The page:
An example itinerary is set out below:
The main street in Castle Combe
Let your tour guide take you from Bath to the pretty villages in the Cotswolds. Forty minutes drive and we reach the lovely village of Castle Combe. The 14th Century Market Cross is of considerable local importance – reflecting the significance of the cloth industry.
2)Bibury – the most beautiful village in England according to William Morris, an eminent poet,designer and artist.
Arlington Row in Bibury
No sightseeing tour to the Cotswolds is complete without visiting Arlington Row in Bibury. The 14th Century monastic woolstore has been converted into individual dwellings. Some of the doors indicate how small some of the inhabitants were.
3)Next stop – Chedworth Roman Villa
So the Romans built structures in Bath. They also built luxurious villas in the depths of the Cotswolds!
Further evidence of Roman occupation of the Cotswolds can be seen in Cirencester – ‘The Capital of the Cotswolds Top five things to do in Cirencester. Between 100 – 150 AD the Romans built a Basilica /Forum complex , a theatre and an Amphitheatre holding 8,000 visitors. Much of the Roman history is exhibited in the award winning Cirencester Museum, including a unique Hare design mosaic floor.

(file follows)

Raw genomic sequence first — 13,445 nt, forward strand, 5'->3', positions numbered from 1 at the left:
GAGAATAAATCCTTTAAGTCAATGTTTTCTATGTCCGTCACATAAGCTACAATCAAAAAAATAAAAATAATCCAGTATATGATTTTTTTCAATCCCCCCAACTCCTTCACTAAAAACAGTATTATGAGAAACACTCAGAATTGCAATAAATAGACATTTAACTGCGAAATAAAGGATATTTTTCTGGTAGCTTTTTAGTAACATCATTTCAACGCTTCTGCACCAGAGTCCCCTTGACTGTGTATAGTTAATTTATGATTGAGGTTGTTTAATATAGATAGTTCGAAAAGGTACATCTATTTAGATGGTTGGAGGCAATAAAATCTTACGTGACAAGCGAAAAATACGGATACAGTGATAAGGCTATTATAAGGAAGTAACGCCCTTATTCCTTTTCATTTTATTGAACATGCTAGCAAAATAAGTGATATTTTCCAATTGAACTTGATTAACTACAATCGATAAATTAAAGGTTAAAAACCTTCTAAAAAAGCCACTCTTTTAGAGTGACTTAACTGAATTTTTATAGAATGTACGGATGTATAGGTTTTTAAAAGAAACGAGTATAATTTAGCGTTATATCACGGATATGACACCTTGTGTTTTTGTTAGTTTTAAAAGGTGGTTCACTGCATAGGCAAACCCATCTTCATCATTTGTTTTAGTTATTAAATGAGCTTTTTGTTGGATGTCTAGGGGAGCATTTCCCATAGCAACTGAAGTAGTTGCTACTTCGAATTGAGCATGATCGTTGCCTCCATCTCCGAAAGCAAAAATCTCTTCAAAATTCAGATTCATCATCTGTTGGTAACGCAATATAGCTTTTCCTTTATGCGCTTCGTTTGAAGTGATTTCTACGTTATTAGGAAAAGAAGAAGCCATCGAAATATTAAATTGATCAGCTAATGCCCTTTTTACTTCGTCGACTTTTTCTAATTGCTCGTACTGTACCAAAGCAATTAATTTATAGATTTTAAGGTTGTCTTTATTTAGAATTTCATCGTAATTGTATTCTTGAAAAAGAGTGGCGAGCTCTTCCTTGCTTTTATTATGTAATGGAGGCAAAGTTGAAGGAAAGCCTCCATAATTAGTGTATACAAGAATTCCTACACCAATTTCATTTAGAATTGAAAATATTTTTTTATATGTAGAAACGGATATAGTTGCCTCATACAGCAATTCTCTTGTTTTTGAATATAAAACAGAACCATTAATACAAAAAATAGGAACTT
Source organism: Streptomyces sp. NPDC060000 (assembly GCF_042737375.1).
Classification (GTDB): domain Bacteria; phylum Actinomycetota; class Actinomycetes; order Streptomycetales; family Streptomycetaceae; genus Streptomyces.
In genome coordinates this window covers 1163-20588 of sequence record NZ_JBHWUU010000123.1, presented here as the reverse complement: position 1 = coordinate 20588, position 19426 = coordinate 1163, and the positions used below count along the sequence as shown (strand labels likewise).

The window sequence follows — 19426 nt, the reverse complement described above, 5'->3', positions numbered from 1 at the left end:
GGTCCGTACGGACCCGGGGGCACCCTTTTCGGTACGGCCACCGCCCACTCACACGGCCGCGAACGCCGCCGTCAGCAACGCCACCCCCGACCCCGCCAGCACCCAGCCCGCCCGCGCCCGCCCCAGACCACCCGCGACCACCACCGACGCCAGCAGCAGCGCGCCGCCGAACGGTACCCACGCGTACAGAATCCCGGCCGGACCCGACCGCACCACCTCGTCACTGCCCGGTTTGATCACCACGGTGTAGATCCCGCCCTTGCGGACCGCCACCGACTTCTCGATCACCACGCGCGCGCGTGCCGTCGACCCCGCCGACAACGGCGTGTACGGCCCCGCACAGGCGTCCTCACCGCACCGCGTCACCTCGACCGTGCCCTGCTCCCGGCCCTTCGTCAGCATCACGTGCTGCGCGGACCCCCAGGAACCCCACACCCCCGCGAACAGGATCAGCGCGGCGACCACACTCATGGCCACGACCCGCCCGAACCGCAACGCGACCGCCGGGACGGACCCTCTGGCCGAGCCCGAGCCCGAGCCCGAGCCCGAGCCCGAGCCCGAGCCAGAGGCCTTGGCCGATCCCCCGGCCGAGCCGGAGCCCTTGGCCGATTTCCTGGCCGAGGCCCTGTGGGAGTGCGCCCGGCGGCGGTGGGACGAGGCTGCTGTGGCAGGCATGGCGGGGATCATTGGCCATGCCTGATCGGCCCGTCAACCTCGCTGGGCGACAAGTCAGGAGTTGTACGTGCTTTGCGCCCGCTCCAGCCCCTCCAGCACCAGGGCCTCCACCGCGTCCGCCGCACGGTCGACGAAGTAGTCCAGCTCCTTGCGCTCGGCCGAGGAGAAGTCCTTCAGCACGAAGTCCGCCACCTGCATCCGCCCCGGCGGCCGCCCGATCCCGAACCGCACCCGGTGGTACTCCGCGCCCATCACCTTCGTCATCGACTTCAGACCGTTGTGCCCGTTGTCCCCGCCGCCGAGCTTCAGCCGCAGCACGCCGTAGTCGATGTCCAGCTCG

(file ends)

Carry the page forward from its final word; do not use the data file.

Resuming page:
The centre of Lower Slaughter
No Cotswolds day tour from Bath would be complete without visiting the delightful villages of the Slaughters.
Lower Slaughter is totally unspoilt and is a traditional Cotswold village. The only nod to commercial activity is the restored 19th century flour mill.
The last flour was produced in 1958; today visitors can browse a gift shop and admire the huge water wheel. http://oldmill-lowerslaughter.com
The most noteworthy part of Upper Slaughter is the square of cottages, that were reconstructed by the famous architect Sir Edward Luytens in 1906.
We travel south alone the Roman Road ( the Fosse Way) to reach Northleach – a town celebrated across Europe as a major centre for the Cotswold Wool Trade.
St. Peter and St. Paul’s Church.
The most important site is that of the 15th Century Wool Church of St.Peter and St. Paul. It was built with the wealth of the woolmerchants. The Cotswold Stone used to build the church came from the town’s quarry – now the Market Square.
The wealthy woolmerchants are remembered with memorial brasses set out on the church’s floor. Some of these woolmerchants are shown to stand on woolsacks and sheep to emphasize the source of wealth.
Tetbury is our next destination. The town centre is dominated by the splendid pillared Market House built in 1655.
Tetbury is an architectural gem with many of its woolmerchant houses the same as they were 300 years ago. There are many fine Antique Shops. Also there is the Highgrove Shop run by Prince Charles’ Trust – well worth a visit! Several shops also hold the Royal Warrant and display the Prince of Wales feathers.
Royals in The Cotswolds – Highgrove House
Prince Charles has lived at Highgrove for over 30 years now.Since 1980 the house and the gardens have undergone many thoughtful and innovative changes.Today after much hard work the garden unfolds into a series of highly personal and inspiring areas.The opportunities to see the gardens include tours, Champagne Tea tours as well as a Garden Tour and supper.